We also had the opportunity to talk further with Stephen Loftus (Brompton’s CMO), who’d lead our group on the Brompton Factory tour the previous day. Like Will, he seemed more than happy to discuss a wide range of topics – all Brompton related, naturally!
Seeing the lengths some people have gone to modify their bikes (and not to mention the associated cost), I felt very glad I didn’t come with my heart set on winning. The only modification seemingly not allowed in the BWC is any type of battery or electric/power assist. My lovely 2016 Lagoon Blue Black Edition was almost an off-the-shelf H6L (i.e. tall front stem, 6 speed, guards/fenders) except I’d switched the stock Brompton saddle at the last-minute to my ultra-comfortable B67 Brooks saddle from my red H3R Brompton (my usual commuter; tall, 3 speed, rear rack). A decision I was very happy with in the end as we spent many hours riding exploring London on our Brommies. I’m not sure that anyone else was riding around with a seat weighing 1kg (well, apart from the Belgian rider on the recumbent Brompton, but his whole bike is so completely different I’m not certain it counts), and if I was that concerned about how much my bike weighed I might have remembered to take out the toolkit… I’m sure those 200g counted for something! 😉
Our race was the last event of the day. The warm-up act was the RideLondon Classique – the richest women’s one-day cycle race, and with a £25,000 prize for first place (out of a total prize pool of £100,00) you can understand why!
Just before 7pm the call came for BWC riders to assemble according to our assigned categories – A (faster) at the front down to D (slower) at the back. Moving onto the race track, we lined up our folded Bromptons in front of our race number on the banners, then formed a line on the opposite side. The Le Mans start and the unfolding of your Brompton is a key feature of a BWC, and can give a well-practiced (un)folder a good edge over a competitor who may be their equal once riding, but who messes up the unfolding sequence. Thankfully we only had a dash of about 5m to reach our Bromptons (3-4m if you’d been a bit crafty about it!).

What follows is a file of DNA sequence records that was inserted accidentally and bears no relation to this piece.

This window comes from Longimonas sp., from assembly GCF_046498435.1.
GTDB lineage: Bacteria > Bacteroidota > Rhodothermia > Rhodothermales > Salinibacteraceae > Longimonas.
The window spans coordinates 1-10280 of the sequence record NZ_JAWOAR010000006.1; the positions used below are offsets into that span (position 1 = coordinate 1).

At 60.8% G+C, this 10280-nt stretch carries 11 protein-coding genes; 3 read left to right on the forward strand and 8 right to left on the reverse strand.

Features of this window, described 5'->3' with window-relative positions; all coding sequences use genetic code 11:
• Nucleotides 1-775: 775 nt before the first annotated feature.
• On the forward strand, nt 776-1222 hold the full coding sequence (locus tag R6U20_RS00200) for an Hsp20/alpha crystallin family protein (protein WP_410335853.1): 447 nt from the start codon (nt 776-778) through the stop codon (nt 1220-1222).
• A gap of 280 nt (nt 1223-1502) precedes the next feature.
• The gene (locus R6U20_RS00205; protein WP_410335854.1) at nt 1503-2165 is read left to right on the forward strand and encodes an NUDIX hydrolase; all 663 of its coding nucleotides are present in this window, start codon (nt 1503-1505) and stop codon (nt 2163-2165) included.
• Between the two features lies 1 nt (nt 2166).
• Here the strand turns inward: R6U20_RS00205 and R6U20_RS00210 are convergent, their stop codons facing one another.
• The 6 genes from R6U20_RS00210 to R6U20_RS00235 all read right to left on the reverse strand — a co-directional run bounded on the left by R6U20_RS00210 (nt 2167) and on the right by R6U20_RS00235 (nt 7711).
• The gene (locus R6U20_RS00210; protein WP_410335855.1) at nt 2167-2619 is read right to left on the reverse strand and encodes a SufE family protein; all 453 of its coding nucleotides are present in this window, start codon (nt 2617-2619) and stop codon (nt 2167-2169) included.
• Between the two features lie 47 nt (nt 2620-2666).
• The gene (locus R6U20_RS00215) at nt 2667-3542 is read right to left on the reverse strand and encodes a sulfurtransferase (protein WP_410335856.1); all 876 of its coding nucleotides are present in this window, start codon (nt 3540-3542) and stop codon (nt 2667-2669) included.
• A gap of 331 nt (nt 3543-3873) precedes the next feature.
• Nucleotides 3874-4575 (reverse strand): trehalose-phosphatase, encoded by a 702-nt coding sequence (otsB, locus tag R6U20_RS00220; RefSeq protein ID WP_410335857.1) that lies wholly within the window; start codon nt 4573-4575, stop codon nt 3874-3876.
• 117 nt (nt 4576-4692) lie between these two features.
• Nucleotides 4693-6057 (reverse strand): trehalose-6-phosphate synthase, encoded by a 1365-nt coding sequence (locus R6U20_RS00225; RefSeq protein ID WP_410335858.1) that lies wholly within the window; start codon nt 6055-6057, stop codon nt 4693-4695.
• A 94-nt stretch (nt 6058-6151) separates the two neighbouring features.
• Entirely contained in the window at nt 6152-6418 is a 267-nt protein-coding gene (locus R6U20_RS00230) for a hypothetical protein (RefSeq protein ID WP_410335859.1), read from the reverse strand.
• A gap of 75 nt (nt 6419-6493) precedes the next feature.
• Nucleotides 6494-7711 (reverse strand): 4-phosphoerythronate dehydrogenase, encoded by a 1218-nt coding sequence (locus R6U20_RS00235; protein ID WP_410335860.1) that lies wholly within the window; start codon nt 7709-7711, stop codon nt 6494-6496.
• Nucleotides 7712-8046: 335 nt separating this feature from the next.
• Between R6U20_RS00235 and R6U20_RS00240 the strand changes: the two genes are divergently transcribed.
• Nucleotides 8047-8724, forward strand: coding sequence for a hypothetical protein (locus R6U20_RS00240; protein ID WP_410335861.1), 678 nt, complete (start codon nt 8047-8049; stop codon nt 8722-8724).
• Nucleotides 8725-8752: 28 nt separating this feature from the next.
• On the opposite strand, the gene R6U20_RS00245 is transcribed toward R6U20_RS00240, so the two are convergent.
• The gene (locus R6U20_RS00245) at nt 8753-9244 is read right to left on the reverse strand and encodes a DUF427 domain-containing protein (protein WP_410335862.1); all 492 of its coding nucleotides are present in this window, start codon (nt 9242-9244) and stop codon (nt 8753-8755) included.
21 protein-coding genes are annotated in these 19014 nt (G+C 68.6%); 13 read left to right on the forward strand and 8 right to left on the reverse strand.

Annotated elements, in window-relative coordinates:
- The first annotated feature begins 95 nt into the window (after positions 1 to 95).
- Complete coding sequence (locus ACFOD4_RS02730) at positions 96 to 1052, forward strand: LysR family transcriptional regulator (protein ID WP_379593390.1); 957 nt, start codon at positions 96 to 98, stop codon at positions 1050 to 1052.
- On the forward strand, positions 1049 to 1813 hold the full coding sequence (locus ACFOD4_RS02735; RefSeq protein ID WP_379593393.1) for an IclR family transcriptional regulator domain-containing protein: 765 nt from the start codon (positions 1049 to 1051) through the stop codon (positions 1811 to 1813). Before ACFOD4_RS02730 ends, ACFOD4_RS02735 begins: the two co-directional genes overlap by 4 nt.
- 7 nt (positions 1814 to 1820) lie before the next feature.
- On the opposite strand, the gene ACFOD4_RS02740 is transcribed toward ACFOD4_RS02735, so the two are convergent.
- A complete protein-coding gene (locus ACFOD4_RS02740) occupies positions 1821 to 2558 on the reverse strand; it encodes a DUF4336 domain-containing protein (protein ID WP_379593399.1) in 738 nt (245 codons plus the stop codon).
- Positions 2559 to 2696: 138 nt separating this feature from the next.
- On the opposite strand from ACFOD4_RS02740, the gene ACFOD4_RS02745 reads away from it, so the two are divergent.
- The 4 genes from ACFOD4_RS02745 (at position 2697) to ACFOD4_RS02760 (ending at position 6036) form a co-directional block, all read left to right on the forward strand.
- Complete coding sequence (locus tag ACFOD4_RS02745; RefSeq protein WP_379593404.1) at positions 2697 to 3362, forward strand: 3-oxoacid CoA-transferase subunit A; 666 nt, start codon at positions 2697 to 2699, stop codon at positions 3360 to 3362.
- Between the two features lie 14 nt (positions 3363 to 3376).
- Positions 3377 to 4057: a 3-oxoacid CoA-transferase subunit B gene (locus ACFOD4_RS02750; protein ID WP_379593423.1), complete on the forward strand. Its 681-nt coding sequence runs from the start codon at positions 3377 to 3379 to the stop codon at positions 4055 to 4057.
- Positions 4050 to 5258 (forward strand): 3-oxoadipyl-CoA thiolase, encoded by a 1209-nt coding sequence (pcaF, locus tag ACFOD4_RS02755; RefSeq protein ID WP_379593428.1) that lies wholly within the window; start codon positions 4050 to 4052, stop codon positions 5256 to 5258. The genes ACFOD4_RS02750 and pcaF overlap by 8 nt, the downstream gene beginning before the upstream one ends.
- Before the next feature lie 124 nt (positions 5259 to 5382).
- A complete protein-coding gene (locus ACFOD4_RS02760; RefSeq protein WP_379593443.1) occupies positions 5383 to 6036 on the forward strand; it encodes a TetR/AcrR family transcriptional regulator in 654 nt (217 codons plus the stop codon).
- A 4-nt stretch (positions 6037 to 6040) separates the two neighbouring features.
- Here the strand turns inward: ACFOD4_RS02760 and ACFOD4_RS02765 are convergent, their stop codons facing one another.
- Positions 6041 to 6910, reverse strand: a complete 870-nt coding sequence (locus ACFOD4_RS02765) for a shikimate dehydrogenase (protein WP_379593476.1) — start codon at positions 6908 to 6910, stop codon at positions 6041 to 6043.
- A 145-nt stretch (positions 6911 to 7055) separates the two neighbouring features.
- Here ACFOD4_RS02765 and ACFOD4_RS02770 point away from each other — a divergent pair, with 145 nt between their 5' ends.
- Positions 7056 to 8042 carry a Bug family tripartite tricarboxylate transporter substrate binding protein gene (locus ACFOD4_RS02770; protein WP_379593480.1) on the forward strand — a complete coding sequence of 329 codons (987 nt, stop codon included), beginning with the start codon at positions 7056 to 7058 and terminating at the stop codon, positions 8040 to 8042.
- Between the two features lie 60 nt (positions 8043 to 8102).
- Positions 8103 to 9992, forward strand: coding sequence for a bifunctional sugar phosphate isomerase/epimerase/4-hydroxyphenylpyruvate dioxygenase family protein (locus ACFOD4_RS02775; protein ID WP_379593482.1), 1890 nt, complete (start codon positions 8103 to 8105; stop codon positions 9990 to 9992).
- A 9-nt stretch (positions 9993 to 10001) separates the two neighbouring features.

To avoid a jam of roughly 500 riders all trying to race off together, the start is staggered by category. Riders in Category A started with the hooter. With the crowd assisting with the count-down, 10 sec later another hooter was the signal for the Category B riders to dash to their Bromptons. Surprisingly, I still felt calm when the hooter sounded for Category C riders. Then finally it was our turn! The most important thing is to have enough room to unfold your handlebars, I think. Some people grab their bike and unfold in the middle of the track. Being right down the back of the field I seemed to have enough space to unfold where I left it. The moment I took to make sure I had my saddle straight and at a good height paid off; I had a comfortable ride!
Once I was riding the excitement really kicked in. I had a whole field of people I needed to pass to do a time I was going to be pleased with. Sure – I was riding for fun, but I was also going to do my best. Weaving past people still unfolding and just mounting their bikes, riding over the start/finish line, past the cheering crowd, past the media vans – The Mall had never felt as short as it did now!
I rode wide I wasn’t needlessly weaving – but not so I was blocking faster riders passing on the right – getting a good feel of my first Brompton race and the course for a couple of laps. I’d been cautioned about the corner turning into Horse Guards Road, but the fencing was so well placed to guide us around that it wasn’t too fearsome.